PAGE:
Function that returns the current value of the environment variable with the specified key.


(key: string, value: JSONValue) => void

Function that sets a new value for the environment variable with the specified key.


(href: string, options?: { method?: string, body?: string | null, headers?: Record<string, string>, credentials: 'include' | 'omit' | 'same-origin' }) => Promise<{ code: number, body: string, json: () => any }>

Function for making HTTP requests to external services from within a script.

Network requests are initiated from an origin of Make sure the appropriate CORS headers are sent for those requests.


(options: { scope?: 'personal' | 'shared' | 'sandbox'; graphRef?: string | null; collectionName: string; operationName: string; headers?: Record<string, string>; variables?: JSONObject; }) => Promise<{ result: ExecutionResult<JSONObject> | undefined; code: number; }>

Function for executing other saved operations. If the target operation has defined its own script, it will run before its operation.

  • If scope is sandbox, graphRef defaults to null.
  • If graphRef is null, scope defaults to 'sandbox'.

(msg: string, defaultResponse?: string) => Promise<string | null>

Function that prompts the user for input and returns the value in a promise. If the user cancels the prompt, the promise resolves to null.

The prompt supports Markdown rendering of the msg parameter.


(authUrl: string, queryParams?: Record<string, string>) => Promise<Record<string, string> | null>

Function that prompts the user to authenticate using your OAuth 2.0 provider's URL (specified by authUrl). Provide any required parameters to the auth endpoint via the queryParams parameter.

This function returns a promise containing the query parameters from your OAuth provider's response. If the user cancels the prompt, the promise resolves to null.

For OAuth 2.0 authentication to work with the Explorer, your OAuth 2.0 provider must recognize as a valid redirect URL. You can configure this in your OAuth 2.0 provider settings when you set up a new client or application.


{ query: string; variables: { [key in string]?: JSONValue } | null; operationName: string | undefined; }

The body of the POST request that's sent to the configured GraphQL endpoint for the current operation.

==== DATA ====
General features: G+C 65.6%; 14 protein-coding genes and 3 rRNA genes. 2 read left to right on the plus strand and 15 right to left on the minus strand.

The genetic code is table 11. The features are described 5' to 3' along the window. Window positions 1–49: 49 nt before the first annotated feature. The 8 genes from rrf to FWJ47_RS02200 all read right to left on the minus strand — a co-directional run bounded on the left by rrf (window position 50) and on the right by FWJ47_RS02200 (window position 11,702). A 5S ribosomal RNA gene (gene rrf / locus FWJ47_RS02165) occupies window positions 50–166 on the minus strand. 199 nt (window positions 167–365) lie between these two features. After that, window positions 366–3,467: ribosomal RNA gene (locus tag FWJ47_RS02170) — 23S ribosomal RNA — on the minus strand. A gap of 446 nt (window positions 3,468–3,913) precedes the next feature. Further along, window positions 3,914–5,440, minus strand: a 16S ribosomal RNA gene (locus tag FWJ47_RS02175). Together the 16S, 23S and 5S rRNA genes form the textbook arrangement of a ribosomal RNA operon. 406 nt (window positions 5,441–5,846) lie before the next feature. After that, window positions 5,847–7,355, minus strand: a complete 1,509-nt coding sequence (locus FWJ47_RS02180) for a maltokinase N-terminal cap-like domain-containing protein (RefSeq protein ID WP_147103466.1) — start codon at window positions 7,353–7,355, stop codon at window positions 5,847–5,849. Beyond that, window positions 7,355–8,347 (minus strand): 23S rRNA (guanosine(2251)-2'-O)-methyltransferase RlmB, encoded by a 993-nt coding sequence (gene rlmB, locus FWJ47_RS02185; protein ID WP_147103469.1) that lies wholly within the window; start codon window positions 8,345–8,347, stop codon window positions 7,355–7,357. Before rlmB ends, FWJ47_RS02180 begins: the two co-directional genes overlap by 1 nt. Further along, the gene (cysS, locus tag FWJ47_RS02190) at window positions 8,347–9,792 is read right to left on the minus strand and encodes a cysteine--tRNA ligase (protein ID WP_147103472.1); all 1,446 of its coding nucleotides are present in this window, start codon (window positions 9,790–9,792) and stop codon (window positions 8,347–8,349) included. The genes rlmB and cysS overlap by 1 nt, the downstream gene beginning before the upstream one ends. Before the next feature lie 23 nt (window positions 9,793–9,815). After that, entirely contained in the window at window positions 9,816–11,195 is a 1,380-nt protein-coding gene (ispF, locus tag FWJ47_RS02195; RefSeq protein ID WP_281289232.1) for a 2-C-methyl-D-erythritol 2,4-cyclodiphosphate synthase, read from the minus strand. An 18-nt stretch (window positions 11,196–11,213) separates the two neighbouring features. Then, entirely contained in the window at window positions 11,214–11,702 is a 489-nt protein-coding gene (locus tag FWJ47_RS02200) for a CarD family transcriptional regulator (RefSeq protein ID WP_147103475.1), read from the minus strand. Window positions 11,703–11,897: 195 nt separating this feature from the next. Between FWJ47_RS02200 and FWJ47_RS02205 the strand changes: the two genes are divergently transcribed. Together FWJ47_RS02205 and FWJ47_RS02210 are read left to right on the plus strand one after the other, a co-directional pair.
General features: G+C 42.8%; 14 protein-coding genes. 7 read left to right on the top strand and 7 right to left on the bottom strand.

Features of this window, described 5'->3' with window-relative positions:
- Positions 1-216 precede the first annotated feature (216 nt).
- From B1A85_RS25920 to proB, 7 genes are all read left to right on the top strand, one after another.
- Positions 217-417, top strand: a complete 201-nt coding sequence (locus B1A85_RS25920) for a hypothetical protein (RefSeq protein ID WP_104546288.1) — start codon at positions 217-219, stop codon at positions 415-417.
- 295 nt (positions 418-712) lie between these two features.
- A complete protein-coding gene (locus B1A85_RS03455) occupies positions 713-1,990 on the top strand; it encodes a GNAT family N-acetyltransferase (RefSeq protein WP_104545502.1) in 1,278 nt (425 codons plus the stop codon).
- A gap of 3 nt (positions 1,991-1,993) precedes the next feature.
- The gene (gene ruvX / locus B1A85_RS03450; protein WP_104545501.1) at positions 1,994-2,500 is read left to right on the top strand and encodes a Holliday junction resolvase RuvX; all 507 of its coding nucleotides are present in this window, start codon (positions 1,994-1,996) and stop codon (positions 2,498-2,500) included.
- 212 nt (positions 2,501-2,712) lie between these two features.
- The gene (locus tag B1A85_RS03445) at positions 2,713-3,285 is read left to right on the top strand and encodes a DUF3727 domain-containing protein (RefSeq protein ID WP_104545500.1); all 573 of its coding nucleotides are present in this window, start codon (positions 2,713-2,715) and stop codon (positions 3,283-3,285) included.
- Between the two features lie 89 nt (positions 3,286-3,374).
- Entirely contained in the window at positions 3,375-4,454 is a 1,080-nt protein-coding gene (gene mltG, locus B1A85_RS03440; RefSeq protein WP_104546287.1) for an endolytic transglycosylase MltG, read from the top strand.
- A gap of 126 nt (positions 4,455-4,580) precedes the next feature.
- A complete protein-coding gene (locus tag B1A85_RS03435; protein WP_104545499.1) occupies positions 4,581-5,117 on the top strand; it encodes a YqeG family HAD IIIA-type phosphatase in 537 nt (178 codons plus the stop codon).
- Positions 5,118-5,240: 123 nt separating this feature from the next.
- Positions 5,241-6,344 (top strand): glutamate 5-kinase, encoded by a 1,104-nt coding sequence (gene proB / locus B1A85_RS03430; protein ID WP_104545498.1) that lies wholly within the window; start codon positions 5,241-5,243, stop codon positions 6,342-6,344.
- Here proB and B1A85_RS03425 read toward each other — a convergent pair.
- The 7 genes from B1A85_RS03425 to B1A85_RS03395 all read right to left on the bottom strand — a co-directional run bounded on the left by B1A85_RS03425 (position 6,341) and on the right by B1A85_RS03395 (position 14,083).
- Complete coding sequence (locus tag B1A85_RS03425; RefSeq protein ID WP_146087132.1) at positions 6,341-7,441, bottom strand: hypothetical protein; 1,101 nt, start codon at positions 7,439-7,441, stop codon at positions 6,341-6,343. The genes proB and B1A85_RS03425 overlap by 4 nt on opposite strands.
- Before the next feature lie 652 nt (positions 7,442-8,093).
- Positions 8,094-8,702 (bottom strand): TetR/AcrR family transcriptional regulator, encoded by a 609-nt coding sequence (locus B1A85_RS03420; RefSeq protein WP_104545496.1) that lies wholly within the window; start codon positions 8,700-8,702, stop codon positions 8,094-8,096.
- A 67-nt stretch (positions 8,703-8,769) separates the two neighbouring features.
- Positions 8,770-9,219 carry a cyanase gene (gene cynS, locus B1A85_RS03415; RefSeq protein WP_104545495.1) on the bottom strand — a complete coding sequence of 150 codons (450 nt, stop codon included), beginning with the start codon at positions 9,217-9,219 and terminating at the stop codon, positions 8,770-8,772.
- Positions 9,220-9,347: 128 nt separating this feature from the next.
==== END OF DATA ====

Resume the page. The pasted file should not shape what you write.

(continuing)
ExecutionResult<JSONObject> | null

The JSON representation of the GraphQL operation response. Used in



This exposes the crypto-js package for use within your script. For available functions,



Get an environment variable

Scripts can access an environment variable

like so:

const secretToken = explorer.environment.get("token");

Set an environment variable

The following example runs an operation and sets an environment variable for use in future operations:

const response = await explorer.runOperation({
scope: "shared",
graphRef: "SpaceX-pxxbxen@current",
collectionName: "Mission Control",
operationName: "Ships",
const firstShipID =[0].id;
explorer.environment.set("shipID", firstShipID);

Authenticate using an authorization provider URL

The following example uses the

function to authenticate using an OAuth 2.0 provider's URL. View the
function's reference
for more details.

const responseQueryParams = await explorer.oauth2Request(
client_id: "",
state: "",
scope: "openid",
response_type: "code",
code_challenge_method: "S256",
code_challenge: "",
code_verifier: "",

See the following example for how you can use the response from a

request to set an authorization environment variable.

Set an authorization environment variable

The following example uses the

function to set a date-based authorization token relying on the response of an Okta authorization request:

let futureDate = explorer.environment.get('futureDate');
const now =;
if (!futureDate || now >= futureDate ) {
const authUrl = 'https://<customerdomain><customerid>/v1/authorize';
const qp = {
client_id: <clientid>,
state: "abc",
scope: "openid",
response_type: "token",
code_challenge_method: "S256",
nonce: "nonce"
const result = await explorer.oauth2Request(authUrl, qp);
const token = result.access_token;
explorer.environment.set('Authorization', {token});
const nowDate = new Date();
futureDate = new Date(nowDate.getTime() + (1 * 55 * 1000));
explorer.environment.set('futureDate', futureDate.getTime());

Transform and log response data

You can use a post-operation script to filter, map, or otherwise transform response data and log it. This can be helpful when a request returns numerous results in the response.

For example, imagine you have a query called Ships:

query Ships {

The corresponding response might look like this:

"data": {
"Ships": [
"id": "1",
"name": "Millennium Falcon",
"model": "YT-1300 Light Freighter",
"manufacturer": "Corellian Engineering Corporation"
"id": "2",
"name": "X-wing Starfighter",
"model": "T-65 X-wing",
"manufacturer": "Incom Corporation"
// ... (thousands of ships)

You can use a post-operation script to access, transform, and log the returned results:

// Filter and map ships using some filtering and mapping functions
function exampleTransform(ships, filterFn, mapFn) {
const filteredShips = ships.filter(filterFn);
const mappedShips =;
return mappedShips;
// Retrive and transform ships
const allShips =;
const transformedShips = exampleTransform( allShips, filterFn, mapFn);
// Log the result

You can view the logged results in the Console output section of the Explorer.

Example post-operation in the Explorer


You can view the output from console.logs in the Console output while writing and testing scripts. To see and interact with logged items when running an operation in Explorer, open your browser's devtools.